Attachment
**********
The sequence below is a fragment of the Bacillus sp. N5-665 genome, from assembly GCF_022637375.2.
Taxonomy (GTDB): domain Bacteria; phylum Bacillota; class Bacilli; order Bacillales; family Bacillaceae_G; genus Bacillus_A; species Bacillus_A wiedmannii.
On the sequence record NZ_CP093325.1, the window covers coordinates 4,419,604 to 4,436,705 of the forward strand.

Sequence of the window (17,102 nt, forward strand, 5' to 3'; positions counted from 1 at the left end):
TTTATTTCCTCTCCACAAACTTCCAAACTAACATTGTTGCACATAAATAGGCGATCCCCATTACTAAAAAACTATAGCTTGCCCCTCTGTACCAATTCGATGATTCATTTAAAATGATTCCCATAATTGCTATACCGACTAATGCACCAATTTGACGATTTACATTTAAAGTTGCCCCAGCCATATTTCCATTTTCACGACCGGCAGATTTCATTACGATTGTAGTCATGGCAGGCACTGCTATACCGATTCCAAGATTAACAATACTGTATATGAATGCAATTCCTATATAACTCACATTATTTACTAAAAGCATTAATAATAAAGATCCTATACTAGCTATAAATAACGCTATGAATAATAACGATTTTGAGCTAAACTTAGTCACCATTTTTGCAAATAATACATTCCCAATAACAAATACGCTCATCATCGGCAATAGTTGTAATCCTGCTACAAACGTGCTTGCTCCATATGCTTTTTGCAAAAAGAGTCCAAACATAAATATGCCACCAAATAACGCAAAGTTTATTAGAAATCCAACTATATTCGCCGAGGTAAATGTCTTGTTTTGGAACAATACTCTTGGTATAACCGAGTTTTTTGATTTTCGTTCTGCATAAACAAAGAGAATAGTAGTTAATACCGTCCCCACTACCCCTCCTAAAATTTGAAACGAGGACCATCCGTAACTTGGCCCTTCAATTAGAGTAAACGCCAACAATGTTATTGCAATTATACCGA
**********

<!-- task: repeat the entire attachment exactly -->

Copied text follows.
The sequence below is a fragment of the Bacillus sp. N5-665 genome, from assembly GCF_022637375.2.
Taxonomy (GTDB): domain Bacteria; phylum Bacillota; class Bacilli; order Bacillales; family Bacillaceae_G; genus Bacillus_A; species Bacillus_A wiedmannii.
On the sequence record NZ_CP093325.1, the window covers coordinates 4,419,604 to 4,436,705 of the forward strand.

Sequence of the window (17,102 nt, forward strand, 5' to 3'; positions counted from 1 at the left end):
TTTATTTCCTCTCCACAAACTTCCAAACTAACATTGTTGCACATAAATAGGCGATCCCCATTACTAAAAAACTATAGCTTGCCCCTCTGTACCAATTCGATGATTCATTTAAAATGATTCCCATAATTGCTATACCGACTAATGCACCAATTTGACGATTTACATTTAAAGTTGCCCCAGCCATATTTCCATTTTCACGACCGGCAGATTTCATTACGATTGTAGTCATGGCAGGCACTGCTATACCGATTCCAAGATTAACAATACTGTATATGAATGCAATTCCTATATAACTCACATTATTTACTAAAAGCATTAATAATAAAGATCCTATACTAGCTATAAATAACGCTATGAATAATAACGATTTTGAGCTAAACTTAGTCACCATTTTTGCAAATAATACATTCCCAATAACAAATACGCTCATCATCGGCAATAGTTGTAATCCTGCTACAAACGTGCTTGCTCCATATGCTTTTTGCAAAAAGAGTCCAAACATAAATATGCCACCAAATAACGCAAAGTTTATTAGAAATCCAACTATATTCGCCGAGGTAAATGTCTTGTTTTGGAACAATACTCTTGGTATAACCGAGTTTTTTGATTTTCGTTCTGCATAAACAAAGAGAATAGTAGTTAATACCGTCCCCACTACCCCTCCTAAAATTTGAAACGAGGACCATCCGTAACTTGGCCCTTCAATTAGAGTAAACGCCAACAATGTTATTGCAATTATACCGA